• Mon. Aug 8th, 2022

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Don Young of Alaska, the House Dean, Leaves an Earmark Legacy

When a New Jersey colleague in 2007 offered an amendment that would cut millions of dollars from an education program supporting the needs of Alaska Natives, Mr. Young took to the House floor in a fury.

“I’m going to fight for my state and I’m going to fight for my state, every time,” Mr. Young thundered, pounding his fist on the lectern. “And for the rest of you continuing this constant harping on this floor about cutting monies from other areas, under the guise of balancing the budget, I say shame on you.”

“I am a little frustrated,” he warned. “And, like I say, those that bite me will be bitten back.”

His enthusiasm for stuffing projects into legislation sometimes got him into trouble. Republican leaders pushed Mr. Young out from the top post on the House Natural Resources Committee in 2008 when he was under a cloud of investigations, including one into the inclusion of $10 million for a road near Fort Myers, Fla., into a 2006 transportation bill that benefited a real estate developer who had raised $40,000 for his campaign. (None of the inquiries resulted in federal charges against Mr. Young.)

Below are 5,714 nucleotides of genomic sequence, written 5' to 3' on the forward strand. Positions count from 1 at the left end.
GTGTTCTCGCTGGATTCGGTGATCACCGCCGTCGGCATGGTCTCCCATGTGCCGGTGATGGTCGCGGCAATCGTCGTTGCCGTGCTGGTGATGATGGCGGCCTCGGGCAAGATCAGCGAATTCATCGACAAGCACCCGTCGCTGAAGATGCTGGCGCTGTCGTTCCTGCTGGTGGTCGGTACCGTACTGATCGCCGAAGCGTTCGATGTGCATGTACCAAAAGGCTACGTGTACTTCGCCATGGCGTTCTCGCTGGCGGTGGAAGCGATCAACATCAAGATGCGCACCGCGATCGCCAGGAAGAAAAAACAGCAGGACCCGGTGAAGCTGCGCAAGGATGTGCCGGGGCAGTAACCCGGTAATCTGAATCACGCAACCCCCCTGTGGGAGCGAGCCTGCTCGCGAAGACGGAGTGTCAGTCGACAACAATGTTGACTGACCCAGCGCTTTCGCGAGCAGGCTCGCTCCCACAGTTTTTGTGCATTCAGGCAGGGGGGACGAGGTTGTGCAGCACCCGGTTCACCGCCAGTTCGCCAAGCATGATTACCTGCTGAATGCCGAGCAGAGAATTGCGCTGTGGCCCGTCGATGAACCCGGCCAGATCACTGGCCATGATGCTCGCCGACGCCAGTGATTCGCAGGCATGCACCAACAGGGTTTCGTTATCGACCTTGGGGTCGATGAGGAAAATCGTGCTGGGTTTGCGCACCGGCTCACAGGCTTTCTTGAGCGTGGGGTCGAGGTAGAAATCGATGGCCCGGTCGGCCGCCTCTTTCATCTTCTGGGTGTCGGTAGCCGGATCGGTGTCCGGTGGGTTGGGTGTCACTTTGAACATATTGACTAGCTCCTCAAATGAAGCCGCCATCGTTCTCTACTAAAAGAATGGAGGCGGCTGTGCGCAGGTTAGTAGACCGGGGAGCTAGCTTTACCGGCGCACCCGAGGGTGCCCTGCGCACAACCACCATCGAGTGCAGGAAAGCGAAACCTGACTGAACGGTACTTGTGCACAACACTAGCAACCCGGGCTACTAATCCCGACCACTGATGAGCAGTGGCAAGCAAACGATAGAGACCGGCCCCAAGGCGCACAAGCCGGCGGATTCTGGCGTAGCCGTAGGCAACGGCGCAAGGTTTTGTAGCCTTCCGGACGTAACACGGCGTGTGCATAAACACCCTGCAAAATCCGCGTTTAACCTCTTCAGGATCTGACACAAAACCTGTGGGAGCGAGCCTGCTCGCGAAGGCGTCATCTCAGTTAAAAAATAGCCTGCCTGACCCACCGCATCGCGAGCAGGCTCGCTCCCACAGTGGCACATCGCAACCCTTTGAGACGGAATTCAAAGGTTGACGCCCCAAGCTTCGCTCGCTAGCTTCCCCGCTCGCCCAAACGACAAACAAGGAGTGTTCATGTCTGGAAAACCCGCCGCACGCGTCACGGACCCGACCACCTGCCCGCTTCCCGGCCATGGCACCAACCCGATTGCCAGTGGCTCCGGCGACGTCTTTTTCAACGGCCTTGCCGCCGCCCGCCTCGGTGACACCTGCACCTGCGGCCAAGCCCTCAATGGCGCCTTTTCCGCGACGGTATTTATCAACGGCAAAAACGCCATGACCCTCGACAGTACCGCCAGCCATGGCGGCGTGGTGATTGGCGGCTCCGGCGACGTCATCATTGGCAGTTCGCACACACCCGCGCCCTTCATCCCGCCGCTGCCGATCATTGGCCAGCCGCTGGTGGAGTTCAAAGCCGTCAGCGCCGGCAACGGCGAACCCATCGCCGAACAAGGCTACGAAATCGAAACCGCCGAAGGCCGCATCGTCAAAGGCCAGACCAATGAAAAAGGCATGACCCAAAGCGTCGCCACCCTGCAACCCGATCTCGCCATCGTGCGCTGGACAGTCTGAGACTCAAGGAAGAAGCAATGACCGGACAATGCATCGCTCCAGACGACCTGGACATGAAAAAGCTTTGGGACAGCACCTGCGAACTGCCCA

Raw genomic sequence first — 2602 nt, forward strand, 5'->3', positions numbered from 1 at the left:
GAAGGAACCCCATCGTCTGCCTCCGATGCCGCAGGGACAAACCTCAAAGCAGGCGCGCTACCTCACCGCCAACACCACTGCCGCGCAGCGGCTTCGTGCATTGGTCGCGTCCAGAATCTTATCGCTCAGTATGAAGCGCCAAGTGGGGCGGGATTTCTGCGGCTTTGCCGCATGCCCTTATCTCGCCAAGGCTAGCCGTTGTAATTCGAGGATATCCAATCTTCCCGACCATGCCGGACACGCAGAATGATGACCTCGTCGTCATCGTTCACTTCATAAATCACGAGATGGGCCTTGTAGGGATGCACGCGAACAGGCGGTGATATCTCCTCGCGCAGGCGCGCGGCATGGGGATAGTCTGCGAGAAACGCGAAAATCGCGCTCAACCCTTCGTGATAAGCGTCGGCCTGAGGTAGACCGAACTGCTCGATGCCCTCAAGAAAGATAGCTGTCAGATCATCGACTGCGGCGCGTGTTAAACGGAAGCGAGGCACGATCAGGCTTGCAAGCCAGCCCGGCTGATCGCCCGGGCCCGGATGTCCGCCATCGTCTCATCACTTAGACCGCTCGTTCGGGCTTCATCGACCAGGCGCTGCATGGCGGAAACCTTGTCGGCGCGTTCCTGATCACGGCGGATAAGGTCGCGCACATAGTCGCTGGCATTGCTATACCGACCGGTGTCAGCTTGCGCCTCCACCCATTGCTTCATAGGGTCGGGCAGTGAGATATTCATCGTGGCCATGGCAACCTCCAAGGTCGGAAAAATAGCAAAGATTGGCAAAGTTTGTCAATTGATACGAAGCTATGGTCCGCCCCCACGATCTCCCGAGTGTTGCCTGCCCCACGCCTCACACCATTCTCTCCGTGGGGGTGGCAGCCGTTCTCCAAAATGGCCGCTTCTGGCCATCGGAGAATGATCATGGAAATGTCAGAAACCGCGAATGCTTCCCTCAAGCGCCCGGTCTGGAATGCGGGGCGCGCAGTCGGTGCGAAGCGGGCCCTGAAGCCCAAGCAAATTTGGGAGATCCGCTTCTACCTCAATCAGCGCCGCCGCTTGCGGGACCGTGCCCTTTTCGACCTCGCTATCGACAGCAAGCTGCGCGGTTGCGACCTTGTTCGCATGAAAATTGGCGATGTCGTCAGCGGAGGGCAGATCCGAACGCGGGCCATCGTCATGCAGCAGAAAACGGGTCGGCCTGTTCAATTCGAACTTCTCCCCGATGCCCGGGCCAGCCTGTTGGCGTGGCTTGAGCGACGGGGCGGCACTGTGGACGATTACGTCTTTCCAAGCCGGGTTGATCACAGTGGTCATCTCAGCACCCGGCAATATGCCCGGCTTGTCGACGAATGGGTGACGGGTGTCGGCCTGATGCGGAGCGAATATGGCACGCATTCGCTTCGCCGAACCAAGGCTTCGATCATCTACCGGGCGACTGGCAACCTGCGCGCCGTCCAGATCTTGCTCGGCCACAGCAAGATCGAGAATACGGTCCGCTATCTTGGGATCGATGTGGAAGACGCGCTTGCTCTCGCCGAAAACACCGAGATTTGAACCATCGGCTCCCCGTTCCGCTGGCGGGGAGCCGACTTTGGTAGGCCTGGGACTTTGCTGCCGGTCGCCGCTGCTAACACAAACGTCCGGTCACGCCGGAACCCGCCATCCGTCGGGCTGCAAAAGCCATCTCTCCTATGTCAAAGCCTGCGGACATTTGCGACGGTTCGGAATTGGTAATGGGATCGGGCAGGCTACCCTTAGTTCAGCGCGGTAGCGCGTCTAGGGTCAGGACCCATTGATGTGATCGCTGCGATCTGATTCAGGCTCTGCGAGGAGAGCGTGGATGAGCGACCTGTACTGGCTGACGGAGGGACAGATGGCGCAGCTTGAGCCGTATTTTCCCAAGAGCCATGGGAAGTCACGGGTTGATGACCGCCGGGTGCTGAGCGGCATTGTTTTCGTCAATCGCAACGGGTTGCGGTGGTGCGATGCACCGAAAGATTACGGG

And Mr. Young championed the so-called “bridges to nowhere” that became symbols of fiscal waste — one connecting Anchorage to an inlet, and a $200-million behemoth that would have connected Ketchikan, a small city, to the island that houses its airport.

Neither project was completed, and allies insist the criticism has been unfair.

“They mock the fact that we want a bridge to connect this community with its airport. What is wrong with wanting a bridge to connect your community to an airport?” said Senator Lisa Murkowski, Republican of Alaska, noting in an interview that she was “born in nowhere,” in Ketchikan. “He was unabashed. He’s like, ‘They need a bridge. They need a way to get across.’ ”

Ms. Murkowski, who succeeded her father Senator Frank Murkowski when he left the Senate to become governor, met Mr. Young when she was a teenager.